Marking the Journey: Lent Week 1

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“All other loves will enslave us if they are not ordered to Him.”  —Happy Catholic

Let’s reflect a bit on the first few days of Lent, shall we?  Did you commit to a fast or spiritual practice of some kind?  How is it going?

I look back on Lent as a whole experience, but in the midst of it, there is a process, a cycle, an ebb and flow of my reactions, emotional, spiritual, and otherwise, to the abstaining that I have chosen.  Sometimes it’s hard.  Sometimes it’s surprisingly nice.  Sometimes I give up the giving up for a little bit, and it’s disappointing…or a relief to stop restricting myself for a bit…or both.

Maybe it would be nice to mark the journey along the way.

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As you know, I have decided to abstain from having the TV on in my home for six days a week.  The seventh day is chosen by me each week, based on the logistics of my schedule.  This week was shorter than the rest, of course, with Wednesday being the beginning of Lent.  I chose yesterday (Saturday) for my TV day.

Thursday was lovely.  I felt calm, an inner peace, nourished by the quiet of my home in the evening.  I had nothing on my schedule after work, and I used the time with an unhurried attitude.

Friday was lovely.  I came home after work with just enough time to walk the dog and enjoy a few minutes of reading, then I left for an evening spent with friends.  A small revelation:  I was eager to go.  I was looking forward to it.  I consider myself an extrovert, because my energy is replenished by being around other people.  When it comes to social events, I am always, always very glad I went.  I am always refreshed and rejuvenated afterward.  But the in-between times, between committing and going, and between coming home from work and leaving again, are usually an argument with myself.  I feel drained and tired and overwhelmed from work, and I feel like staying home and cuddling up on the couch with a movie will be the better choice.  I feel the need for some “down time.”  But then if I really do that, I still feel drained and tired and overwhelmed later.  What I really need is to go out of my solitude, do the thing with people, but it takes an fight with myself to actually get going.

But when TV is not an option, going and doing the thing sounds great!  It felt like exactly what I needed after a long, draining day.  And it absolutely was replenishing to my energy, as always!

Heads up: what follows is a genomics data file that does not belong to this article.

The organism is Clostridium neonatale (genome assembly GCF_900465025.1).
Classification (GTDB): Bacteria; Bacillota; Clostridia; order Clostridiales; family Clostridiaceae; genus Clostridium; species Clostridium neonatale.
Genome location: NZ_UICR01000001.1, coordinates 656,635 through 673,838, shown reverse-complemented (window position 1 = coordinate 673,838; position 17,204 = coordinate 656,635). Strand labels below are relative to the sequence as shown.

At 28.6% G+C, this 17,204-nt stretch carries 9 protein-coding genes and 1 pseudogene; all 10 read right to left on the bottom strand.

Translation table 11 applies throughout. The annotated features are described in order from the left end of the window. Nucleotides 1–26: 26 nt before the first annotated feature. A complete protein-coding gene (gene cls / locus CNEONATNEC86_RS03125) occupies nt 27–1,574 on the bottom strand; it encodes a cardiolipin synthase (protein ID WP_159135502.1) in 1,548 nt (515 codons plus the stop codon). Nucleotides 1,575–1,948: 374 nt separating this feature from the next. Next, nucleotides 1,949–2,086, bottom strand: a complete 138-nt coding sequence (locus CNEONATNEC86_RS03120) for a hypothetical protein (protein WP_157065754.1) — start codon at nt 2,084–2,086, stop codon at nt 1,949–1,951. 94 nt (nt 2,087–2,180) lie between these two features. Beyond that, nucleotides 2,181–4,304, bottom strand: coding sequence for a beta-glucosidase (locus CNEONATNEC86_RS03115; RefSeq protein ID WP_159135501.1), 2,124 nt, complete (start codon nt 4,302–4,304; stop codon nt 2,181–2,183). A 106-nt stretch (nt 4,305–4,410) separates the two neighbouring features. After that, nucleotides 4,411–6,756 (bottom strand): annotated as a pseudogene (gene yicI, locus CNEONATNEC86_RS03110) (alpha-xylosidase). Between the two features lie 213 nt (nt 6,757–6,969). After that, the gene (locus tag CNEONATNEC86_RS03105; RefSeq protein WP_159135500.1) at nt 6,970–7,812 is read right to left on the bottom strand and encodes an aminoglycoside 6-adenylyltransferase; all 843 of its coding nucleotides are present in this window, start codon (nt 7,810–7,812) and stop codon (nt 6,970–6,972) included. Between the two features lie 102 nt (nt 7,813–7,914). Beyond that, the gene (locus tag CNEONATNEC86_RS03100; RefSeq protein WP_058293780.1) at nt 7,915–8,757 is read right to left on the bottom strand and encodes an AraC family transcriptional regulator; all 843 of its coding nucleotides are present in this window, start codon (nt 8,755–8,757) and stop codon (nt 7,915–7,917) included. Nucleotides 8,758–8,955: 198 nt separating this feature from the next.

For me, watching TV alone for replenishing energy is an ineffective pseudo-social event.  I see people and hear conversations, but they are fake, and I am not participating.  My energy comes not from witnessing social behavior, but from participating in social behavior.

This is not to be confused with watching TV for the purpose of enjoying the story.  Following a story I love, following characters that I have become attached to, can be an enjoyable and life-giving part of my week.  I cannot tell you how many times a character’s story in a TV show or movie has struck a chord with me and helped me to better understand myself, others, the world, even God Himself.  It’s just never an energy-giving activity for me.

Which brings me to yesterday, my TV day.  Most of my day was at home with the TV on.  And I was eager to watch a couple of new episodes of my favorite shows, but the rest of the experience fell flat.  I had a thought, mid-afternoon, that I didn’t want to do this, I didn’t feel like watching TV.  I craved the quiet.  But I thought, it will be another week before I get to do this again, so I’d better get my fill!  I failed to recognize that the craving for not having the TV on meant I had already had my fill.

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When I am slightly outside of an experience, I can see the power it had over me.  Is TV-watching the biggest issue that challenges my spiritual well-being?  Absolutely not.  Is watching TV, in and of itself, morally wrong?  No.  Is it God’s will that I never watch TV again?  Of course not.  But God’s will is certainly not for TV to have enough power over me that I prefer not to do the things that I actually need.  This week I noticed this power in relation to social events.  There are other issues and habits that are certainly being affected as well.

TV is one of many things that fill my time and my mind.  Taking it out leaves space for these realizations to take root and grow.  That is the purpose of abstaining from something: to make space for something better.  I usually give up something that I fully intend to take back in full force on Easter, including the other times I gave up TV.  But I don’t want TV to keep me from the things that are better.  This year, I want the experience to actually change my relationship with TV.

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